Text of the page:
Staying Motivated and Stopping Guilt

Uh-oh. I’m at that point again.

I’m at the point in my daily practice where my enthusiasm starts to drop off a bit, and I start missing “deadlines”, so to speak. I’ve never been all that great at daily practices, mainly because I’m easily distracted. That doesn’t mean I never get anything done; quite the contrary. However, historically I’ve worked best on an inspirational schedule–when the mood hits, take it and run with it. That’s how I’ve managed to write two books, with a cowritten on the way, and two partial manuscripts in the works–not to mention all my artwork and other projects. So I’ll spend literally all my free time for a number of days or even weeks engrossed in a particular project–and then at the end get sick of it and put it down for a bit. It gets things done, to be sure, just not in any organized manner. I can break that to an extent, especially if it’s work for someone else, such as editing manuscripts for Immanion Press. But I still have my preferred way of doing things.

I hadn’t really intended to do daily practice with therioshamanism; however, the elemental work that I received via this ritual has essentially become just that. I’ve noticed that this week, despite the benefits I’ve experienced as a result of it, that I’m beginning to get bored. This isn’t surprising. However, I’ve also noticed that I didn’t do the Otter ritual I’d intended this past weekend, either, and it’s been almost a week since the New Moon, which is the time I’ve designated for working with skin spirits. Believe me, I’ve tried all sorts of things to correct this habit–journaling, marking off calendar dates, working in conjunction with another person. Every time it hasn’t worked because I’ve gotten bored, or frustrated, or made excuses, or gotten distracted.

Here’s where I normally get frustrated with myself, tell myself I suck for failing my goals, and get so disgusted that I quit, or at least let everything trail off into inaction. I put a LOT of pressure on myself to succeed. It’s one of those things I picked up early; I learned as a kid that if you do well, you get praise and positive attention. If you don’t, you either get ignored or only told what you need to do differently, not what you did right. So, having fallen for the carrot and stick routine, I became a little addicted to carrots. This has carried over into my adult life to the point where I’ve historically held myself to almost impossible standards. Even minor criticisms would throw me into paroxysms of guilt. Rather than doing anything to do better the next time, I’d melt into a pile of self-pity and resentment (and very strongly resemble Hostile Weakness from transactional analysis by way of Prometheus Rising).

More recently, though, especially in the past couple of years, I’ve been able to undo some of this conditioning. I’m a LOT less sensitive to destructive criticism, and I can pretty much tell whether someone genuinely wants to help me improve, or is just taking out their own insecurities on me. Additionally, I have had some successes as far as carrying out long-term projects go. Publishing my first book was a good impetus, but following up with a second, more research-intense book demonstrated to me that I wasn’t just a one-hit wonder. In fact, writing in general has given me good structure for my life and shown me that I am capable of a lot more than I used to think. And in the past couple of months I’ve been able to break through the boredom/disinterest stage with several smaller habits and patterns and completely reprogram those parts of myself permanently.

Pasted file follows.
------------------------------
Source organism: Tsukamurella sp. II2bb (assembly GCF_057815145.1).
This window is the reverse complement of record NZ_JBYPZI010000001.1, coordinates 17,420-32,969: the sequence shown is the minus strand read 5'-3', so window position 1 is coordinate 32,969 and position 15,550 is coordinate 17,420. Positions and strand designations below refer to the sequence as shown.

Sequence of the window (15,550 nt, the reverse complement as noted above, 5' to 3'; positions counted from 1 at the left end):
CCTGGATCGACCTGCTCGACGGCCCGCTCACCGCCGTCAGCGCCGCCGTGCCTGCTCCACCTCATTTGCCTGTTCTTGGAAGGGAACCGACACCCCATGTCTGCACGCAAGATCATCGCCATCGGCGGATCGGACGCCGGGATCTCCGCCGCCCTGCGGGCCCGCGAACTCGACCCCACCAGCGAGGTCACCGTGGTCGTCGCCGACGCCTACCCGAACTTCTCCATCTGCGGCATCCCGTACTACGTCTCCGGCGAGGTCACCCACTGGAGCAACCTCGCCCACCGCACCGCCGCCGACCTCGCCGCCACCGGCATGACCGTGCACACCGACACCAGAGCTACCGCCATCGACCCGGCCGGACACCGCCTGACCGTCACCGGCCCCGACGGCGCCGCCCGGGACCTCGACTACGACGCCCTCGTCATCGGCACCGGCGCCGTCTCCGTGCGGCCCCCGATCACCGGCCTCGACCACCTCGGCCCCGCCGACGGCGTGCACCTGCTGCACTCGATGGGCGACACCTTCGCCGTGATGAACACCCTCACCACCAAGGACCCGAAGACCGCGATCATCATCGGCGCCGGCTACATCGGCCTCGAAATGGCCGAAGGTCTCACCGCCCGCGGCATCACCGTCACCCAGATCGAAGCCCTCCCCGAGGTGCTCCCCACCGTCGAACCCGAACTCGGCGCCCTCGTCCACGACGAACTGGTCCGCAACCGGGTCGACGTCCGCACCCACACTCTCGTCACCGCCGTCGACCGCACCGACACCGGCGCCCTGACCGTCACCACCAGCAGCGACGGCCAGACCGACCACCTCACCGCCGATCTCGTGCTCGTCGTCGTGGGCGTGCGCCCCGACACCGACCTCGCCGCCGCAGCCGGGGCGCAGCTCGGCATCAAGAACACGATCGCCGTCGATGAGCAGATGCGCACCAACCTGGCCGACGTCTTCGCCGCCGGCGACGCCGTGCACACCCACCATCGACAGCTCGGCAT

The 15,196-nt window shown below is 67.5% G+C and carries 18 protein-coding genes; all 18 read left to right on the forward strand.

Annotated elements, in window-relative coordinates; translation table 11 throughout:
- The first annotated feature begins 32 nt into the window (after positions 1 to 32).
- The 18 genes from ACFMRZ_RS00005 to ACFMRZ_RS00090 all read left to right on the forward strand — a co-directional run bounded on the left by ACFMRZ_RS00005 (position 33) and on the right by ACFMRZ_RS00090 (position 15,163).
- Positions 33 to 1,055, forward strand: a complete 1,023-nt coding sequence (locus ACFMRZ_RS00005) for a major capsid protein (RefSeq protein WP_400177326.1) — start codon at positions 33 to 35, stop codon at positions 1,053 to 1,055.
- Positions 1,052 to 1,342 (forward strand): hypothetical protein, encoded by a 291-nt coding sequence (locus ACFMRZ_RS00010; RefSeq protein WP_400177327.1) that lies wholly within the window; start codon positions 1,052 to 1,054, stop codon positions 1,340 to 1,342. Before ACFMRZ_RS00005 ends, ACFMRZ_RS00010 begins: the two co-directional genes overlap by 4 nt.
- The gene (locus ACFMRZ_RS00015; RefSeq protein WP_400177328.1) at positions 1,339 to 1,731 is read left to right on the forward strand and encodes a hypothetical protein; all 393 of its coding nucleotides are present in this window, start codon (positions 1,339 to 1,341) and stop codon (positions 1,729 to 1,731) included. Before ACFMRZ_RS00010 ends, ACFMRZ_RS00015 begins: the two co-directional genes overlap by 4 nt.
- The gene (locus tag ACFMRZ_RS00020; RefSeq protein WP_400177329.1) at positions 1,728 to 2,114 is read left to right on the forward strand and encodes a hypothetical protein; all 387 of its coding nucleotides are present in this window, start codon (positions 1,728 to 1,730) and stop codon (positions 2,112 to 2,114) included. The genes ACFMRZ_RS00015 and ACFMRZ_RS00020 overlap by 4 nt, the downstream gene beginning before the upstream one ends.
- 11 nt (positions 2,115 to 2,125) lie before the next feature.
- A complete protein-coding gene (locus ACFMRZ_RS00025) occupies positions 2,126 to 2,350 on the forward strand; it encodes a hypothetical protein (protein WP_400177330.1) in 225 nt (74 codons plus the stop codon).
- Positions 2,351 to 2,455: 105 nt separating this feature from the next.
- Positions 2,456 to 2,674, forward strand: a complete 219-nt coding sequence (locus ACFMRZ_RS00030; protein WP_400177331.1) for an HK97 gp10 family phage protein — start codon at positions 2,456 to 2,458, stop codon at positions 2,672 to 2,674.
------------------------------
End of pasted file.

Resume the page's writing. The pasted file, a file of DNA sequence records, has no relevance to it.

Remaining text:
One key to this has been letting go of the guilt. Guilt is a controlling tool, and unfortunately has been overused. Additionally, it can perpetuate a negative attitude which isn’t conducive to making positive change (if you’ll forgive me for sounding a bit cliched here). I realize that in some cases guilt is used to point out what a person did wrong in case they didn’t realize it. I’m not saying that you shouldn’t feel remorse if, say, you punched someone in the stomach for no apparent reason. However, guilt is way overused in our society, to the point where it’s actually destructive rather than constructive.

In this particular case, guilt is being used to punish someone who is genuinely trying to improve hirself. Look at dieters’ guilt–if you break your diet and feel guilty about it, you may very well “punish” yourself for being so weak-willed by going out and proving it through binge eating. In the same way I punished myself for daring to miss a day of meditation by becoming a self-fulfilling prophecy. I believed that if I missed even one day, it meant I couldn’t hack it, and that I’d eventually just give up. And you know what? I was right–about the giving up part, anyway.

But I’m wrong about being a failure. My recent successes with perseverance have demonstrated that. So the first time I realized I missed a day of my elemental work rather than starting into my usual re-action of “You failed!”, I caught myself instead. And I realized that I could still continue to build up the momentum, taking as much time as I needed–one day at a time. After all, I managed to integrate other habits into my everyday life even though I missed a few days with them when I first got started. But the “misses” got fewer and further between over time, and eventually nonexistent.

So it will be with my meditation. A mistake isn’t an automatic reason to give up. It may serve as a reminder, but I only stop if I allow myself to. Five days out of seven is still five more than I could have if I gave up.

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